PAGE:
It should now be crystal clear: Georgia no longer wants a Membership Action Plan (MAP) for NATO accession. But it still expects to become a member of the Alliance.
Georgian Deputy Prime Minister and State Minister for Euro-Atlantic Integration Giorgi Baramidze said as much on April 7, following his meeting with NATO Secretary General’s Special Representative for South Caucasus and Central Asia James Appathurai. Baramidze confidently remarked,“In fact we have more than we were expecting from the NATO Bucharest summit – we have the Annual National Program and NATO-Georgia Commission, which informally is referred in NATO as ‘MAP plus’ mechanism. We do not expect those mechanisms to be changed, because there is no need for that; Georgia has everything required for continuation of democratic and defense reforms in order to become a NATO member.”
The obvious clarification that needs to be highlighted here, of course, is that while Tbilisi no longer considers receiving MAP a national priority, the country still actively pursues NATO membership as a strategic goal. As Baramidze noted, pushing for MAP has become politically superfluous to Georgia’s broader accession process.
In other words, Georgia is now under the impression – presumably based on how it understands the argument it is hearing directly from NATO – that it will be able to join without ever being granted MAP because its participation in the Annual National Program (ANP) and the NATO-Georgia Commission (NGC) serves as a workable MAP substitute (“MAP plus” as it is allegedly referred to at NATO). Thus, Georgia believes it was already given MAP in everything but name, and will use it to its full potential. Baramidze’s words represent a culmination of the evolution in Georgia’s views on the matter.
The April 2008 NATO Summit in Bucharest was a bittersweet disappointment for Tbilisi, at which the Alliance agreed that “Georgia will be a NATO member,” but made no reference of granting it MAP. Georgia’s war with Russia, which suddenly erupted several months later, practically speaking removed the issue from NATO’s agenda entirely, much to Tbilisi’s chagrin.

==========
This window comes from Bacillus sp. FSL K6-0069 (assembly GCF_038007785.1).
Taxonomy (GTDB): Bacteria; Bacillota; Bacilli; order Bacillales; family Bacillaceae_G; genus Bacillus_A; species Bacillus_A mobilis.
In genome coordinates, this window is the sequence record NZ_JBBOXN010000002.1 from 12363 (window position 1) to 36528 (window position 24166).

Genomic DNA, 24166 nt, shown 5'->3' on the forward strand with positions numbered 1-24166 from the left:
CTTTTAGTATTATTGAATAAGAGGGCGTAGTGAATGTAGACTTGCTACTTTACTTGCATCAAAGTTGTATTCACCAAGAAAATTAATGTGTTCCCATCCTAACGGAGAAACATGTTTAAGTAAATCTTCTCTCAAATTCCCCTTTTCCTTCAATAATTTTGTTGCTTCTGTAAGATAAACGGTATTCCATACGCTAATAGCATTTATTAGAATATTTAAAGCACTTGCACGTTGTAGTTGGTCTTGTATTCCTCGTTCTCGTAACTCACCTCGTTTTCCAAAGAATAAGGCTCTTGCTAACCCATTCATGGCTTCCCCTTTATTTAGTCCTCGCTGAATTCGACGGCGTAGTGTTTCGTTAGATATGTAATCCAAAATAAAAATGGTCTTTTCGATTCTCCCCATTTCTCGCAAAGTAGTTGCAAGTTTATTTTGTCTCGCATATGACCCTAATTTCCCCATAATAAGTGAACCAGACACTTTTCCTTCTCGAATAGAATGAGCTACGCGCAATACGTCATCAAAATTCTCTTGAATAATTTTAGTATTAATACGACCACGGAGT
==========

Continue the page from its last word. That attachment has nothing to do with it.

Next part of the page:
By the 2009 Strasbourg/Kehl Summit, however, the Alliance proclaimed that the ANP in conjunction with the NGC, which Georgia was given in September 2008, would serve as the official vehicle for NATO integration, “[w]ithout prejudice to further decisions which must be taken about MAP.” This wording may have been a deliberate nod to Russia, which vehemently opposes the possibility of giving MAP to Georgia, while at the same time denying Moscow a veto over NATO’s right to pick its own allies.
After the recent Lisbon Summit Declaration reiterated the Strasbourg/Kehl decision, Georgian President Mikhail Saakashvili contentedly asserted that the Alliance has evidently removed MAP as a set precondition for Georgia’s membership. Baramidze’s aforementioned remarks thus underscore Saakashvili’s words and fully embrace the NGC/ANP mechanism as a workable substitute for never having been granted MAP.
While he accepts that Georgia will never get MAP, Baramidze makes it clear that Alliance membership is still fully within reach for Tbilisi. Notably, the European Integration Minister announced that, with continuing hard work in the areas of democracy and defense reform, Georgia should be “technically” ready to join NATO in “two to three years.”